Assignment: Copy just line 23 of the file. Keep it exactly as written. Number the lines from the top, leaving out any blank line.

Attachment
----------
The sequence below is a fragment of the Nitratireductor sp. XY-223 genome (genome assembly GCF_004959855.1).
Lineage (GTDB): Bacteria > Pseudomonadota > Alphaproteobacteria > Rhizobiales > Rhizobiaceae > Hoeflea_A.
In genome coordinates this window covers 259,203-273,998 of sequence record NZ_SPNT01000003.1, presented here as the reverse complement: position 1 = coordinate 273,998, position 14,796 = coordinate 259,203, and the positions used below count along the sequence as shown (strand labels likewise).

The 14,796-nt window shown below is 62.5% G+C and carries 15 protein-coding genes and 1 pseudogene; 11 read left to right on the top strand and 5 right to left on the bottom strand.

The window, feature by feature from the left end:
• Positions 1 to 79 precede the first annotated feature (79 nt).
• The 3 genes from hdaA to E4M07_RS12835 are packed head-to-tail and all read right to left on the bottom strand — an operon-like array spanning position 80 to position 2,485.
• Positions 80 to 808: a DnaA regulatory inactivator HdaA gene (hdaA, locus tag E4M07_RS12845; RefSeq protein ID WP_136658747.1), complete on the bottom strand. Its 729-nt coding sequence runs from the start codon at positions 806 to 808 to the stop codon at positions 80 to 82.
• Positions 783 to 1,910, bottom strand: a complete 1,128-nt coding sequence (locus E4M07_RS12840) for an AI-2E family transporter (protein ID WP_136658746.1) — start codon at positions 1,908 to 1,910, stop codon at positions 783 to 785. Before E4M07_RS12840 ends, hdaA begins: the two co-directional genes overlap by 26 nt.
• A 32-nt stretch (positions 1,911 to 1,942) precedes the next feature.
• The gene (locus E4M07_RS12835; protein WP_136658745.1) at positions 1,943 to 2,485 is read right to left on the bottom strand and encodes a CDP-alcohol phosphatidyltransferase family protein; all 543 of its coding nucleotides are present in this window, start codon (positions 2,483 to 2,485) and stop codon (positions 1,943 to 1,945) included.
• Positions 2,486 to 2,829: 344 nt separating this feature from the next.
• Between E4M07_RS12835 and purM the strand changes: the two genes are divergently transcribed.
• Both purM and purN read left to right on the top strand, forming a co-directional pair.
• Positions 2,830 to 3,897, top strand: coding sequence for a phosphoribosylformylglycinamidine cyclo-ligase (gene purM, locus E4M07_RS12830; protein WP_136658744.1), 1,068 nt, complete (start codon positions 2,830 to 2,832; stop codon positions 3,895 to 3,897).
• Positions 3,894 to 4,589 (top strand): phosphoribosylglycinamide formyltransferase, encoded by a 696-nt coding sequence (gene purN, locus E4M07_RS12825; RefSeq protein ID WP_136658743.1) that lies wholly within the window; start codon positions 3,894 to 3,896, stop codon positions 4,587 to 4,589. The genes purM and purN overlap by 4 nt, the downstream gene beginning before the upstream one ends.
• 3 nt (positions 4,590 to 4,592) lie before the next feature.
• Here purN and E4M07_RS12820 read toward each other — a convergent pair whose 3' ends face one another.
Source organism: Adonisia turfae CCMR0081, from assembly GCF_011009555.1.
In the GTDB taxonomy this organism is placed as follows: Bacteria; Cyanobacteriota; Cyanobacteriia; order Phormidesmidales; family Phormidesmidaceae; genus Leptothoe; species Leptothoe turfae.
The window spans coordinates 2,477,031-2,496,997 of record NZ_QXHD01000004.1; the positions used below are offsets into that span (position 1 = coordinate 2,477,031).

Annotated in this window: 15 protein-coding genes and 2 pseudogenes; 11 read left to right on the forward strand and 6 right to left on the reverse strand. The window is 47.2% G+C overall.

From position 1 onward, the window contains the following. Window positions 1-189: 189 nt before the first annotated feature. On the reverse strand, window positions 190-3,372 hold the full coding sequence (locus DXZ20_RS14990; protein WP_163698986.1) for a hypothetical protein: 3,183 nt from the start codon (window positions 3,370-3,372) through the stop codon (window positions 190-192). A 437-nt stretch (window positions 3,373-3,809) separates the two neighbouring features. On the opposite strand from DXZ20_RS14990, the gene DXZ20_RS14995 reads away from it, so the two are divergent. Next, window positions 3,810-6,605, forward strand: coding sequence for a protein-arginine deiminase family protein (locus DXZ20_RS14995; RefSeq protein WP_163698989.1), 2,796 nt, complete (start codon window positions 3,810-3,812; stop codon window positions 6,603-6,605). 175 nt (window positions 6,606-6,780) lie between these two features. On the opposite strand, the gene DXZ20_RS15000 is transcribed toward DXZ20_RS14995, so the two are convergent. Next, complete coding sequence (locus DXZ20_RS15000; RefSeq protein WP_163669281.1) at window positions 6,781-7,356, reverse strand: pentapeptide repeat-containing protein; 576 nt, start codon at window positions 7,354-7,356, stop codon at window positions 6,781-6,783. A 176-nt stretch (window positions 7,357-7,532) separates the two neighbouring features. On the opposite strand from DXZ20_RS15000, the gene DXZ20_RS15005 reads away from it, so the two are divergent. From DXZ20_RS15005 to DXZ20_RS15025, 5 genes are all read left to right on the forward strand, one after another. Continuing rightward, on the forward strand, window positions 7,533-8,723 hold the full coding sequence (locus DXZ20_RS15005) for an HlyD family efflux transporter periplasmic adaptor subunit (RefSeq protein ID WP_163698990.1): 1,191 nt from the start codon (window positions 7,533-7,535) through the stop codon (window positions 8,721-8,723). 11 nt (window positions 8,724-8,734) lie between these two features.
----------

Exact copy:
From position 1 onward, the window contains the following. Window positions 1-189: 189 nt before the first annotated feature. On the reverse strand, window positions 190-3,372 hold the full coding sequence (locus DXZ20_RS14990; protein WP_163698986.1) for a hypothetical protein: 3,183 nt from the start codon (window positions 3,370-3,372) through the stop codon (window positions 190-192). A 437-nt stretch (window positions 3,373-3,809) separates the two neighbouring features. On the opposite strand from DXZ20_RS14990, the gene DXZ20_RS14995 reads away from it, so the two are divergent. Next, window positions 3,810-6,605, forward strand: coding sequence for a protein-arginine deiminase family protein (locus DXZ20_RS14995; RefSeq protein WP_163698989.1), 2,796 nt, complete (start codon window positions 3,810-3,812; stop codon window positions 6,603-6,605). 175 nt (window positions 6,606-6,780) lie between these two features. On the opposite strand, the gene DXZ20_RS15000 is transcribed toward DXZ20_RS14995, so the two are convergent. Next, complete coding sequence (locus DXZ20_RS15000; RefSeq protein WP_163669281.1) at window positions 6,781-7,356, reverse strand: pentapeptide repeat-containing protein; 576 nt, start codon at window positions 7,354-7,356, stop codon at window positions 6,781-6,783. A 176-nt stretch (window positions 7,357-7,532) separates the two neighbouring features. On the opposite strand from DXZ20_RS15000, the gene DXZ20_RS15005 reads away from it, so the two are divergent. From DXZ20_RS15005 to DXZ20_RS15025, 5 genes are all read left to right on the forward strand, one after another. Continuing rightward, on the forward strand, window positions 7,533-8,723 hold the full coding sequence (locus DXZ20_RS15005) for an HlyD family efflux transporter periplasmic adaptor subunit (RefSeq protein ID WP_163698990.1): 1,191 nt from the start codon (window positions 7,533-7,535) through the stop codon (window positions 8,721-8,723). 11 nt (window positions 8,724-8,734) lie between these two features.